EppsNet Archive: Harassment

Who Will Scold the Scolders?

11 Nov 2017 /

http://www.sfgate.com/entertainment/the-wrap/article/George-Takei-Accused-of-Sexual-Assault-of-Former-12349407.php

Oh my! Pants! Are around my ankles!

Of all the smug moralizers in the world, I can’t think of one offhand who can out-smug George Takei. He’s gay, you know, which gives him an elevated moral perch from which to sermonize and pontificate. You don’t like it? Are you a homophobe?

The recent surge in sexual harassment accusations among celebrities and media members, who are themselves usually the ones most likely to be dealing out the admonishments to our nation’s deplorables, is a schadenfreude booster, but it does raise the question of who will be left to scold the scolders?


White Privilege vs Gender Privilege

4 Nov 2017 /
Men and Women

A USC doctoral student at the School of Social Work has filed a lawsuit against the university and professor Erick Guerrero, alleging USC did not impose disciplinary actions that she found sufficient after investigating a sexual harassment complaint she filed in January.

Professor Guerrero says the student, Karissa Fenwick, is taking advantage of “her life of white privilege.” Fenwick counters that white privilege in this case is trumped by Guerrero’s gender privilege.

Women or minorities — who are the most victimized victims?


Tech Gender Bias: Men Not as Concerned

24 Oct 2017 /

According to LinkedIn:

Despite a string of revelations that women in tech face considerable headwinds — from persistent gender-based pay gaps (per Bloomberg), to limited VC funding for female-led startups (per Fortune), to sexual harassment (per The New York Times) — just 29% of men say that discrimination is a major problem in the industry, according to data from Pew. In fact, some 32% of men claim that it’s not a problem at all.

Everything I read about gender discrimination in tech starts out by assuming it’s a real problem and that all reasonable people agree that it’s a real problem.

Even the supposedly objective LinkedIn blurb above tells us that 29% of men “say” that discrimination is a major problem, while 32% of men “claim” that it’s not a problem at all, “despite a string of revelations blah blah blah . . .”

I’ve worked in tech for 30 years . . . I say it’s not a problem but I’m open to an evidence-based argument that I’m wrong. (NB: “If you can’t see it, then you’re part of the problem” is not an evidence-based argument.)

 

Some possible evidence for gender discrimination:

Gender

Just look at the numbers. It’s a male-dominated industry.

Agreed, but that’s not prima facie evidence of discrimination.

I worked with a nursing organization for five years. Nursing, you may have noticed, is a female-dominated profession. During that time, I never heard one person mention gender bias in nursing. Never. In five years.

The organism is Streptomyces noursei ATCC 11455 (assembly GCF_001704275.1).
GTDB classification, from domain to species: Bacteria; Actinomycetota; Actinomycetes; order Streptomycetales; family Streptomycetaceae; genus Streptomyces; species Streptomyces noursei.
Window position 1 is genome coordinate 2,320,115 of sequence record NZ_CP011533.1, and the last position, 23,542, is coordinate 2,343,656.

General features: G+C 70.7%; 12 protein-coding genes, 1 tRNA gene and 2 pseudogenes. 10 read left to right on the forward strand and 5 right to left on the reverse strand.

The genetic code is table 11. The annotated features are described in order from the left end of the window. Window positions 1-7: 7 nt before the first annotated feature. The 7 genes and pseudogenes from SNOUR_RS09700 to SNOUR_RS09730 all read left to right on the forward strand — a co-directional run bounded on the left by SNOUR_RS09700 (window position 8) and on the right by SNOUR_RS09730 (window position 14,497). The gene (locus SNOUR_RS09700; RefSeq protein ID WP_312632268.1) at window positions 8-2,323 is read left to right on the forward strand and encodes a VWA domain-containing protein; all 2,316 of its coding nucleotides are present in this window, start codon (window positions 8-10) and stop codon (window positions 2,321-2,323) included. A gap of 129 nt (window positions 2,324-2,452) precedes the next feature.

Most schoolteachers are women, most therapists are women, most social workers, most MFC counselors . . . I could go on with this but I think we both get the point: Have you ever heard anything about gender bias in any female-dominated profession? I haven’t.

Gender imbalance is not evidence of discrimination. Men and women are different and they choose to do different things. More women choose to be nurses and social workers and more men choose to be programmers.

Limited VC funding for female-led startups

VCs would love to fund more female-led startups, but again, men and women choose to do different things and more men choose to do startups.

Note that there doesn’t seem to be a shortage of women starting small businesses, but more men choose to pitch VC-funded startups.

Gender-based pay gaps

Gender-based pay gaps are not specific to the tech industry.

Sexual harassment

Sexual harassment is not specific to the tech industry.

Online harassment

If you think online harassment is limited to women, you haven’t spent much time online. Standards of discourse are nonexistent. Civility is almost non-existent.

Jump on Twitter for a few minutes and see how people talk to each other.

I’ve been interacting with people on the web for a couple of decades . . . some of the things people have said to me . . . it’s beyond upsetting . . . you can feel the blood draining out of your face as you’re reading it. It’s not limited to women.

Women are passed over for raises, promotions, plum projects, etc.

Yes . . . so are men. What’s your hypothesis? Men are passed over because they’re undeserving, while women are passed over just because they’re women?

 

TL;DR -> Women are capable of making decisions for themselves. For the most part, they choose to do things other than work in tech and do startups. So what?

Thus spoke The Programmer